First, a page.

Scalp foundations are a temporary fix to a long-term problem. Certainly, masking and concealing something that may be a source of insecurity is one way of coping with the problem at hand. However, you should keep in mind that there’s no longevity to this solution; you have to do it again every day or every other day, depending upon your own situation.

Comparing Cover-ups

Many hair loss concealing products, whether they’re powder- based or fiber-based, perform similar functions, so how do you choose the right solution for you? Table 8-1 lays it all out for you, comparing features of three products on the market.

Many people use combinations of the various products, either in different areas or together in the same area. We recommend that you try all the products to find the right product.



Trying Thickeners

Do hair thickeners work? Yes, they do! But their effects are only temporary, and they have some limitations. Some men who are thinning use wax and pomade to make their hair look fuller. These products are the same as those that were so popular in the 1950s when the popular style for young men was slicked back hair.

In addition to achieving the slick look, these products also add extra thickness to your hair and provide the feeling and appearance of fullness.

A thicker hair shaft increases the fullness of one’s hair exponentially. Even small increments of added thickness can have a major impact on the fullness of the hair (refer to the section, “Fooling Around with Fibers,” earlier in this chapter for products that increase hair shaft fullness). Doubling the thickness of a single hair will increase the overall bulk fourfold. So, thickening each and every hair shaft may produce four times more bulk than having more hair!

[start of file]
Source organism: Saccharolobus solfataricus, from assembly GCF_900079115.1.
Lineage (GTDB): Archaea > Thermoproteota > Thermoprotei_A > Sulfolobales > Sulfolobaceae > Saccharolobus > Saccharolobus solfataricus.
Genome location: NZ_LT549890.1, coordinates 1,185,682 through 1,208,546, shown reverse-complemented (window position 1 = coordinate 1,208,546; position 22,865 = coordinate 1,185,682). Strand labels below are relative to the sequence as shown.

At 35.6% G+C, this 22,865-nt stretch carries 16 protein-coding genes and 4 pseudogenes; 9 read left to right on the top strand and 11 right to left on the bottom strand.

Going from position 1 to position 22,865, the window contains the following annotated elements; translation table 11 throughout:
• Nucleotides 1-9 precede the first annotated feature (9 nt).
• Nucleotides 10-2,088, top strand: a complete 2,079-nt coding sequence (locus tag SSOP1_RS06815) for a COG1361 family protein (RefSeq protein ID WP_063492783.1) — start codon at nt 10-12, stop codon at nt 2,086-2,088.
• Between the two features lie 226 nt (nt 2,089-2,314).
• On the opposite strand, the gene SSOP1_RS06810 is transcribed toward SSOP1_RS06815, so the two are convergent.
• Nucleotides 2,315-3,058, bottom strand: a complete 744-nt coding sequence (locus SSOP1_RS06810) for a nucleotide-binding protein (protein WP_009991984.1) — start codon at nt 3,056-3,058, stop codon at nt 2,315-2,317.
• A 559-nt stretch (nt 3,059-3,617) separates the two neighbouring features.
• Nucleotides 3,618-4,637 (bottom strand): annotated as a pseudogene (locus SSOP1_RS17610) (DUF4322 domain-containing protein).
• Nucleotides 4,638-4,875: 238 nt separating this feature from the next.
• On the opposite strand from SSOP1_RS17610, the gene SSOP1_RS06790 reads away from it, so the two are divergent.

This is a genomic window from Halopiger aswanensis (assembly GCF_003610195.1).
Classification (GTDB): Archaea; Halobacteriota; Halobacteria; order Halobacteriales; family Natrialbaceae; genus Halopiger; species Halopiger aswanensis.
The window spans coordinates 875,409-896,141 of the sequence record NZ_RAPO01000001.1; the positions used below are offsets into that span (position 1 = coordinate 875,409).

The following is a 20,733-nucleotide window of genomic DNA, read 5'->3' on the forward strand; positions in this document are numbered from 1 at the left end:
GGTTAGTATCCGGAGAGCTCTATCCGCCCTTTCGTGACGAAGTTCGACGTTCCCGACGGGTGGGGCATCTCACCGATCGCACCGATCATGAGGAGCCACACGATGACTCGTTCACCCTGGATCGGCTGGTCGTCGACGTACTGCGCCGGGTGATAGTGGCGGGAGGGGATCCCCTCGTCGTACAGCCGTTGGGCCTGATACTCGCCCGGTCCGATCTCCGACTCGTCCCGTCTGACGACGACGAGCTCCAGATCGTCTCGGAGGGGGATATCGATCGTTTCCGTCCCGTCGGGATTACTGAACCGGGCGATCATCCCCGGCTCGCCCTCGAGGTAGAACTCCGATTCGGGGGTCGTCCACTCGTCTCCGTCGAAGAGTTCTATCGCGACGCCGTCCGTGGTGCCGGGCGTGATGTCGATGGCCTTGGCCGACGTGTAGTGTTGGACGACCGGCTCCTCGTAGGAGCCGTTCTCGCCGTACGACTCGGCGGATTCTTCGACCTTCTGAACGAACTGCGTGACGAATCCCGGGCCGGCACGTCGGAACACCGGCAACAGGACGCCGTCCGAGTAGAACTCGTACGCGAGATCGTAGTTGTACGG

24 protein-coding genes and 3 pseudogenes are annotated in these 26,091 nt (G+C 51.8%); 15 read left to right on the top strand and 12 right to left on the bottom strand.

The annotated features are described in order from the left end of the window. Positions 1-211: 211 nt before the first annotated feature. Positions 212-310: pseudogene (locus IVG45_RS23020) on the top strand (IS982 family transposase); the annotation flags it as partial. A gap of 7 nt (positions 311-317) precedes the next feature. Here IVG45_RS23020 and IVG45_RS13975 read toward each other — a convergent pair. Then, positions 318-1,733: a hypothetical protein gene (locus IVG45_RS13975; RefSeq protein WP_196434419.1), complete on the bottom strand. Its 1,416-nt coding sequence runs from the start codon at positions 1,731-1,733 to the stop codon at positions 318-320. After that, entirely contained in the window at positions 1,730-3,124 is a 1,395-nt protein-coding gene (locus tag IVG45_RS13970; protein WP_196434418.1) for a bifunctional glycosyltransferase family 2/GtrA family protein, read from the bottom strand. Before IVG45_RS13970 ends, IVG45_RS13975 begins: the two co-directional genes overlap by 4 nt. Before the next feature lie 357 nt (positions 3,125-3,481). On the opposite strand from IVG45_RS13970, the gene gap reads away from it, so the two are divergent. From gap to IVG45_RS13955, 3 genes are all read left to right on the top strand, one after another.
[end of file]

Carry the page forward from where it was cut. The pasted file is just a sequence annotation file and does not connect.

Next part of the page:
Medications such as Propecia works so well for much the same reason. Propecia not only has the potential to grow new hair, but it also thickens tiny miniaturized hair to provide more coverage. You can read more about drugs such as Propecia in Chapter 9.

Some shampoos and conditioners can also make your hair look thicker by leaving a thin film of nutrients and oils on each hair strand. The film makes each hair fiber look shiny and healthy, which certainly can give your hair bounce and a feeling of fullness.

Some products also hydrate the hair shafts, adding increments of volume to them as they swell from absorbing water. But these products have limitations when your hair is thinning and you don’t have enough to build upon as a foundation.

In short, the hair thickeners don’t provide the dramatic results of fiber and powder concealers. Hair thickeners work best if you have very early thinning and lots of thinner hairs.

Using Concealers after a Hair Transplant

The impact of concealing agents can be remarkable, but they don’t work in a bald frontal area or places where there’s just not enough hair to work with. If you decide on a hair transplant to supply some needed hair, the concealing agents can work for a lifetime because the hair from a hair transplant lasts a lifetime.

Concealers that darken the scalp work well with transplants even if there’s either not enough hair or enough money to cover the whole head with transplanted hair. Figure 8-3 shows a man who would have been completely bald had he not had hair transplants. Unfortunately, he didn’t have enough donor hair to get the fullness he wanted, so he applied a concealing foundation to his scalp.

imageNote that the see-through appearance in the first and third pictures in Figure 8-3 show the thinning that the concealer masks in the second and fourth pictures. The hair transplant gave this patient his frontal hairline back, and with concealers and a combed back hairstyle that gives the illusion of more hair he has achieved his hair restoration goal and is a happy camper with minimal inconvenience.

Combinations of hair thickeners, hair fibers, scalp coloring, and hair transplants can contribute greatly to achieving the goals of an illusion of hair when, in fact, the hair isn’t all there.